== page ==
• mushroom shaped pattern of black on S3
  • black H pattern on S9, like that on an Azure (but where a Common Blue should be plain blue)



Finally, by way of variety, here’s an impressive cricket of some kind… waiting on an ID for this one!


Friday 10 June 2011

Race for Life

Suzanne here, I’ve hijacked the blog for a good cause…

A couple of years ago I completed the Race for Life to raise money for Cancer Research UK and this year I’m doing it again. However, as an additional challenge I’ve undertaken a logistical nightmare and registered 60 Brownies, Guides and Guiders from the Buckhurst Hill District to do it with me. Next I have to ensure that amongst thousands of pink clad women in fairy wings we all manage to meet up and stay together! I really can’t think about that yet, for now I’ll concentrate on fundraising…

Please visit my page and compensate all of my stress by supporting a fantastic charity and don’t forget to GiftAid it!

Sponsor me!

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Tuesday 7 June 2011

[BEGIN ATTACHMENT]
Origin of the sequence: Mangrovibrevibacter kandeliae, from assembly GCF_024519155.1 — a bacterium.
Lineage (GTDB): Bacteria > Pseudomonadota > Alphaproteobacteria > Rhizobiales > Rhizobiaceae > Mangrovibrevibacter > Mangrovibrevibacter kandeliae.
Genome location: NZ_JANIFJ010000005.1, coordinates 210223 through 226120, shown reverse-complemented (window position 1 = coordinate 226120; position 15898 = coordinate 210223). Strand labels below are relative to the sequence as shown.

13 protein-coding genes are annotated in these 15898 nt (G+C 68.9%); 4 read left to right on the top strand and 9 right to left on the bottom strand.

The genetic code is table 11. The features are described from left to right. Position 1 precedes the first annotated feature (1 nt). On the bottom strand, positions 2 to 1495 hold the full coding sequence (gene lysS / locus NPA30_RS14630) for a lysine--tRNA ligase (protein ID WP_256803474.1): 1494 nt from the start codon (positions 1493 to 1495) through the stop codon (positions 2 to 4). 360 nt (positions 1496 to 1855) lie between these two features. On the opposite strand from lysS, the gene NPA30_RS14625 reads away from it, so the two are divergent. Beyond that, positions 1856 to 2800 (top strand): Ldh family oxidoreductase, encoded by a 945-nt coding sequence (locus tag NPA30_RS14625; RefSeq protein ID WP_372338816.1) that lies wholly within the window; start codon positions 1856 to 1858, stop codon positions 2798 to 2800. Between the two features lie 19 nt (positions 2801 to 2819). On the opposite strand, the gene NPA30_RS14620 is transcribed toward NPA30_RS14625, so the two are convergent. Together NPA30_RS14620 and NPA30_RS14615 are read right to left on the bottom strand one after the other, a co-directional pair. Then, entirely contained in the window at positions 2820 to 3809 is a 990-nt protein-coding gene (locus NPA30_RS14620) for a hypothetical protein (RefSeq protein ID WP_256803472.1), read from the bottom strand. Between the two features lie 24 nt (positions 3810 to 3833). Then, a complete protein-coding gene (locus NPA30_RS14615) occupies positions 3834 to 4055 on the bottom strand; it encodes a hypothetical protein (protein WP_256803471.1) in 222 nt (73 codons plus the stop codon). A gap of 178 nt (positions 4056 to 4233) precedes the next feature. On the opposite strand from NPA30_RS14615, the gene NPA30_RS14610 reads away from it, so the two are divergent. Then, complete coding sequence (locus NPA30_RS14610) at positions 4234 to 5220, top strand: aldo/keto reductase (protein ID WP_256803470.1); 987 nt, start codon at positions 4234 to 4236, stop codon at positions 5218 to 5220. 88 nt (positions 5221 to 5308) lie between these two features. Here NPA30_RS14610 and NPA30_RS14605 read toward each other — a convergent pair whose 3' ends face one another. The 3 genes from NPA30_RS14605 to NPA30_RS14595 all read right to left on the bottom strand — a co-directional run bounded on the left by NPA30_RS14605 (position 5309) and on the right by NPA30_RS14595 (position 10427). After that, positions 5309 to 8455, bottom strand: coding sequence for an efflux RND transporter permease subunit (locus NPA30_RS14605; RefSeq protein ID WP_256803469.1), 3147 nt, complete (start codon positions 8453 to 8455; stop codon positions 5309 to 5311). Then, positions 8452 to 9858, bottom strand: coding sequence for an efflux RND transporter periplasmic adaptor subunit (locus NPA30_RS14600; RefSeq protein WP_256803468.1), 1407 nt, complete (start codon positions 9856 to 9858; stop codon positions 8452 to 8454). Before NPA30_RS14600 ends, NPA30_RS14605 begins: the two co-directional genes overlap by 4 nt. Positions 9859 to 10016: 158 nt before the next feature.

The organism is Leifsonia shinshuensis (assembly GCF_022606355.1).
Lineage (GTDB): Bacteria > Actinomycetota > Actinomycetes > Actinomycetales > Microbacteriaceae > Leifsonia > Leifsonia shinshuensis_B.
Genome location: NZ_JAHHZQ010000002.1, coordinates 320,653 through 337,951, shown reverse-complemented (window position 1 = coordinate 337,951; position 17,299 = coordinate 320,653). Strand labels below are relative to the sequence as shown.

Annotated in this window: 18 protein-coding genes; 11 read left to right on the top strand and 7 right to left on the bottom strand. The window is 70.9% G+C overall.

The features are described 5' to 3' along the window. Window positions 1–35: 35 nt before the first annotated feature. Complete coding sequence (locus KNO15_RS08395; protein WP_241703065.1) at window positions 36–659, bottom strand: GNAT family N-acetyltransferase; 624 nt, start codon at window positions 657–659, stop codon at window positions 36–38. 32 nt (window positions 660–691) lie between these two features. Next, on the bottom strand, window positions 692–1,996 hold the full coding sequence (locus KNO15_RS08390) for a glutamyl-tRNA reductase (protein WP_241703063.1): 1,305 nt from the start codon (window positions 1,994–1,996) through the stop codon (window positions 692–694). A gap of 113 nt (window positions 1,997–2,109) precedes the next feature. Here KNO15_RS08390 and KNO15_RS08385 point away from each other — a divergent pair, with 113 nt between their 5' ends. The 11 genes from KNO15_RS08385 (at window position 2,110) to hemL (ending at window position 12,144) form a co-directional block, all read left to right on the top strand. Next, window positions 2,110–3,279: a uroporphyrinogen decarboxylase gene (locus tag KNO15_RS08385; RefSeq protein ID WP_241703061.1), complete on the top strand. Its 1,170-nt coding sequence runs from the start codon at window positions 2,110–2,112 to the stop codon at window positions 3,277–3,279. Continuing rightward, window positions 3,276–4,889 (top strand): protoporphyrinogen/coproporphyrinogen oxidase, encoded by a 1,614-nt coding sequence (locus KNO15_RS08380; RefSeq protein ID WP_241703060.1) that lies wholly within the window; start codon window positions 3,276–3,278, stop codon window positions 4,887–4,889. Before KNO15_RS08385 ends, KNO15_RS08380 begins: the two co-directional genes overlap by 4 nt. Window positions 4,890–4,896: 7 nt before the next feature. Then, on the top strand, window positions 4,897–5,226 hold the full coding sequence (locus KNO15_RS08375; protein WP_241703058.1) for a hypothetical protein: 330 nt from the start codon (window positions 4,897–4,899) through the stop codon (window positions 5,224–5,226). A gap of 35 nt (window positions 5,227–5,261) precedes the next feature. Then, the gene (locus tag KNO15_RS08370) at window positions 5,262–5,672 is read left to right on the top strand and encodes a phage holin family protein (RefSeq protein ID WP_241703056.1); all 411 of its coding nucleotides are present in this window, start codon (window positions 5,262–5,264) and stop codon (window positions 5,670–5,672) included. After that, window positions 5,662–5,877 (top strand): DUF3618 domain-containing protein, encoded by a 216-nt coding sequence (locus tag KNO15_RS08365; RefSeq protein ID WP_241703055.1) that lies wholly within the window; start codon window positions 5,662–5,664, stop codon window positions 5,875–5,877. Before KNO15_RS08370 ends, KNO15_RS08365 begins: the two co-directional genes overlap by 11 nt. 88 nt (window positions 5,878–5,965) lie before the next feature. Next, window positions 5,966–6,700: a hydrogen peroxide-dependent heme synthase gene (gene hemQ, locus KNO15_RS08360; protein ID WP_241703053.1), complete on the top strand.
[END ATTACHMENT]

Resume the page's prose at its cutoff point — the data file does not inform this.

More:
White-throated Robin, Hartlepool… on my list!

Irania … a Latin name that appears to spark quite some excitement for a lot of British birders. There’s only one member of that genus: Irania gutturalis, the White-throated Robin, a summer migrant to Turkey and areas to the east, with two previous records from the UK. Neither were twitchable. And with the spring apparently going out with a whimper, I certainly wasn’t expecting to see one any time soon.

Happily, I was wrong, though – birding’s constant ability to deliver massive surprises is one of its many attractions, and the pager message early yesterday is a classic example. I imagine a fair number of people suddenly got taken very ill on their way to work just before 9am… though not me. (Maybe I have too many principles to be a top notch twitcher?)